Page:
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SCOTUS' Decision on Affirmative Action

The Dignified Learning Project was initially created because of the work that we were already doing around college accessibility and transforming systems. What started as guiding and working with high school seniors and transfer students blossomed into something that we hoped to have lasting impact on education as a whole, going beyond college application support, but also recognizing and changing the systems that produced the inequities in-place that essentially set up conditions where individuals needed support to begin with. We believe deeply that college should be accessible to anybody who has a desire to learn, but unfortunately, admissions themselves are inherently problematic. Yet, within those conditions, we have also recognized a need to navigate these structures while actively working toward something better.


It is because of these reasons and beliefs that we wholeheartedly disagree with SCOTUS' Decision on Affirmative Action, which is an inherently racist decision that will set back years of progress and encourage the perpetuation of marginalization of people by racial identity.


It is not unknown by now that SCOTUS ended Affirmative Action, assuming that race was one of the only factors that colleges, places of work, and government situations considered in terms of creating equitable conditions. There are significant issues with this ruling, primarily a lack of knowledge, understanding of history, and a level of privilege that is attached to this ruling and those who decided this. The reality is that systems have been, and continue to be, in place that continue to create barriers. If one is acquainted with historical facts, one would soon realize that there has been a continual effort to minoritize and marginalize individuals and groups of people through laws within our system. Quite frankly, there are far too many note, but they have often overlapped with racial identity as the United States has a longstanding history of racism.


Many people remark that we have seen progress and that we have come so far, so these laws are not needed. While yes, we have seen progress, we are still not equitable. However, these laws are the laws that have pushed us to progress as a society, to ensure diversity, to go beyond diversity and challenge institutional decisions, and to continue encouraging, and attempting to welcome, people who have not been historically welcomed in predominately white spaces. Our systems and structures in place in the United States were not designed with anybody but white, straight, non-disabled men in mind. This is factual. This is historical. And it appears to venture into no longer being historical, but instead the conditions of today, 2023.


And while Affirmative Action is not perfect, nobody has pretended it to be. In reality, People of Color still face discouraging obstacles in our society - but it did create substantial progress. This is a primary example of why we need Affirmative Action. Policies and laws in place that have, and were, created to created equitable practices to offset racist history have created environments where we are more voices present in ongoing conversations. Laws were not created by People of Color historically, but pushing our government to enact policy that requires makes our government, and those in those position, accountable to uphold the people's representation, and that includes racial representation. The ending of Affirmative Action is not, nor has the controversy ever been, a matter of representation, nor is it a matter of equity, but rather a genuine effort of erasure of progress, of voice, and of people. The ending of Affirmative Action is a dismissal of very real history.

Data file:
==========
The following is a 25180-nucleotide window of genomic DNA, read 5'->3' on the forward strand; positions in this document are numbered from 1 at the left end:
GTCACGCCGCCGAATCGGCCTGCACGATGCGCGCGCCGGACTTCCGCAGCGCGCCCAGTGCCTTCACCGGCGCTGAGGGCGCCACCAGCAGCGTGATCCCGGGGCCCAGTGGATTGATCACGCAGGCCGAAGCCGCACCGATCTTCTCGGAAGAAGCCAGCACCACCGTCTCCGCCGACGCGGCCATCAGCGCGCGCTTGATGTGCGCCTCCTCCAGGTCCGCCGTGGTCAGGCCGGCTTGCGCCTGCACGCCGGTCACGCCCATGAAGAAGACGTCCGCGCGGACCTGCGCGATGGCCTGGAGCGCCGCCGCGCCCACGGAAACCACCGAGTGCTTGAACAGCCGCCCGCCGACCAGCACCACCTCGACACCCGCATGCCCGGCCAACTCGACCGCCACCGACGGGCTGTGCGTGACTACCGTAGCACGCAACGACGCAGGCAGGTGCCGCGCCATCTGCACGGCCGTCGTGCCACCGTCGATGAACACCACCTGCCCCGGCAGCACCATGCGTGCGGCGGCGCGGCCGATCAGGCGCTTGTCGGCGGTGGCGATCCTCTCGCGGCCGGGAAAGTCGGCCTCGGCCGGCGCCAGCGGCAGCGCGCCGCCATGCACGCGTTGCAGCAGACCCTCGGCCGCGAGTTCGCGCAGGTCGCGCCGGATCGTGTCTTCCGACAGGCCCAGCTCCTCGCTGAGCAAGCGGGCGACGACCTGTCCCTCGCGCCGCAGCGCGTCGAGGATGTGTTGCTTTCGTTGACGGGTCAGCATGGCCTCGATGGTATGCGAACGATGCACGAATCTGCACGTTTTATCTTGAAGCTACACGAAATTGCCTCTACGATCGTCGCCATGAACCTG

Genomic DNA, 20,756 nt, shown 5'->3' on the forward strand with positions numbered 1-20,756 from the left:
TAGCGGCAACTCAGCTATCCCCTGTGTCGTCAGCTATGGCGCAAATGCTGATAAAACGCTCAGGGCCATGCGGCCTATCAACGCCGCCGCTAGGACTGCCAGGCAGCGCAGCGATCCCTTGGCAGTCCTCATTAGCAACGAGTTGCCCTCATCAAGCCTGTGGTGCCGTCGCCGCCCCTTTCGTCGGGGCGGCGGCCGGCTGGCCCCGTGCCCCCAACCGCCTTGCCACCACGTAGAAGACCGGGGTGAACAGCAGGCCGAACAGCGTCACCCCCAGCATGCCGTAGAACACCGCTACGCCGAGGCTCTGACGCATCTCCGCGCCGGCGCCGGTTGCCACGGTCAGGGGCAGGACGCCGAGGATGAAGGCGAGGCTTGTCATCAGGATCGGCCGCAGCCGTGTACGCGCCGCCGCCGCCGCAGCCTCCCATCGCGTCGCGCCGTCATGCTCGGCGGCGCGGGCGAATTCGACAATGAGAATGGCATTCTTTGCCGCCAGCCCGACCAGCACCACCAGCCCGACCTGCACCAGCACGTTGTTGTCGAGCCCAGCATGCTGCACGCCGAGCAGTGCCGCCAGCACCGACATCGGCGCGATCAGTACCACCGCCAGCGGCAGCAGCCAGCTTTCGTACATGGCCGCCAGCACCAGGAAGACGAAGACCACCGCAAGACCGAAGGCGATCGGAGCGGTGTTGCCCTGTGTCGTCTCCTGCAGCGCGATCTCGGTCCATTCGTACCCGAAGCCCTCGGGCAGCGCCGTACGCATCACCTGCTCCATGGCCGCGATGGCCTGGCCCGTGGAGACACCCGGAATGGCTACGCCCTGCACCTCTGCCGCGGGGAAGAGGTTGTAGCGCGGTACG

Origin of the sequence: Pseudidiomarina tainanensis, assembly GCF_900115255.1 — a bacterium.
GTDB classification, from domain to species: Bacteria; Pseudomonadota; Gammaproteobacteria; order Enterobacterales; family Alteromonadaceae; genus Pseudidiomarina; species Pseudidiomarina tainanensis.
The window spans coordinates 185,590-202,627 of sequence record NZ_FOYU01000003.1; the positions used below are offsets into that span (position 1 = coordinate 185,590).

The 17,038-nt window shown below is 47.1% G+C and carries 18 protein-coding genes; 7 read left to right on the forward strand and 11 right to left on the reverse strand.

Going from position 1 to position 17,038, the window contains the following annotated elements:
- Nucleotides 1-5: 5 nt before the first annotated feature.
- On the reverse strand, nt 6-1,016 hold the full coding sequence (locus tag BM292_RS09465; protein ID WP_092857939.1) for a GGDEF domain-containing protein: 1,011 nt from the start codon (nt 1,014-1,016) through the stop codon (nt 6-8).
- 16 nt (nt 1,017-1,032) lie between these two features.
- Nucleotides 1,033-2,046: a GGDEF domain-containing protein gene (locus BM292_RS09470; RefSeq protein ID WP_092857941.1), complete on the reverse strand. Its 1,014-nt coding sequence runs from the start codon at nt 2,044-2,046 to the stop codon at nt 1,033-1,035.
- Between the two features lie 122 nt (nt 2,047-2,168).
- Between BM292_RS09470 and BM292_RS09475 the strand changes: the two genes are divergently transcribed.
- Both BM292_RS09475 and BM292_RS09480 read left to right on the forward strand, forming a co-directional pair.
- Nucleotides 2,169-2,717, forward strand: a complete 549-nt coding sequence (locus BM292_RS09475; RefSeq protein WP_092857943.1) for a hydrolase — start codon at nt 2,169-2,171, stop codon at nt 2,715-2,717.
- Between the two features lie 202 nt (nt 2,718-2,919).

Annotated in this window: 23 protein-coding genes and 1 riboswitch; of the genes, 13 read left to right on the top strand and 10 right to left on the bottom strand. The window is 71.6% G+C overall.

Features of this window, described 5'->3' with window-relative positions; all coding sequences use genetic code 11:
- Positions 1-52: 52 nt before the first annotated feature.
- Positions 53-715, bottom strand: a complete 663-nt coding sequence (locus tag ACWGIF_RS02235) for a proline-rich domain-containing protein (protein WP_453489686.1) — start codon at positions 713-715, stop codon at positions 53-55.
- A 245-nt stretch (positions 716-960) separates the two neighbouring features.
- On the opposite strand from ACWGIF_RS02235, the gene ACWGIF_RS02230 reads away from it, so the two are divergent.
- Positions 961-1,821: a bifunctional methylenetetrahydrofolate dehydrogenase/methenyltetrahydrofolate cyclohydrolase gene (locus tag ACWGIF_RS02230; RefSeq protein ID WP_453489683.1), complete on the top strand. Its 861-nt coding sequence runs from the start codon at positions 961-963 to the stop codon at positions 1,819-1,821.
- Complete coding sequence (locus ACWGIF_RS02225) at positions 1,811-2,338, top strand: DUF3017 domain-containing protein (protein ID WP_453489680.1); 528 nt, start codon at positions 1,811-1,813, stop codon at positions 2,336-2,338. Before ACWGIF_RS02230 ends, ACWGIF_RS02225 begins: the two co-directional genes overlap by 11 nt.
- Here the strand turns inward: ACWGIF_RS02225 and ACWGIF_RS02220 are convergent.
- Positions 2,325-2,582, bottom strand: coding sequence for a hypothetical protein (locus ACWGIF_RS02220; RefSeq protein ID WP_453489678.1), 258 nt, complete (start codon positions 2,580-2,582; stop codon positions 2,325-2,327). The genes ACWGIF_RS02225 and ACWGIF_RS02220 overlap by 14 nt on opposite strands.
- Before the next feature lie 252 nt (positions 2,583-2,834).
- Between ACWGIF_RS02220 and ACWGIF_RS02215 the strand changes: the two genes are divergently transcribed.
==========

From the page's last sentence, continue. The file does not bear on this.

Ending Affirmative Action will not erase the United States' act of redlining, the effects we still see in schools today in 2023. This is a truth and fact that we need to face, as a country, collectively, as these government policies in place contributed to unequal resources, segregation by economic status and housing accessibility, and in turn, impact access to college admissions. Outlawing Affirmative Action will not create equity, especially seeing that legacies are allowed to continue, which can very potentially be connected to racist practices generations back, this was never about equitable practices, but instead the deep roots of white supremacy entangled with our government structure, rearing from the soils of this country. This sets a precedent for corporations to now drag their heels, citing equity in practices, a belief in the false notion of meritocracy, often established by bias. The end of Affirmative Action is the end only for People of Color, and targeting specifically Black applicants; this is not the end of affirmative action for white applicants, however - the ending of it is under the guise of "unfair" practices against white admits.


Striking down Affirmative Action does not and will not create equitable or fair practices, but instead uncovers the deep roots of white supremacy entangled with our government structure from the soils of this country.


Therefore, we, at The Dignified Learning Project, will remain dedicated and committed to genuine progress forward for liberation of all, to a practice of transformation in our schools and education system, and will continue to vocalize against injustices, both individually and systemically. We disagree with this racist decision made on behalf of the people, yet not for the people, and will remain firm in our stance to support students, act collaboratively for a democratic society in and out of our education systems, and will not waver in our efforts to do so. We will continue to fight against acts like these done with the purpose of dehumanization.



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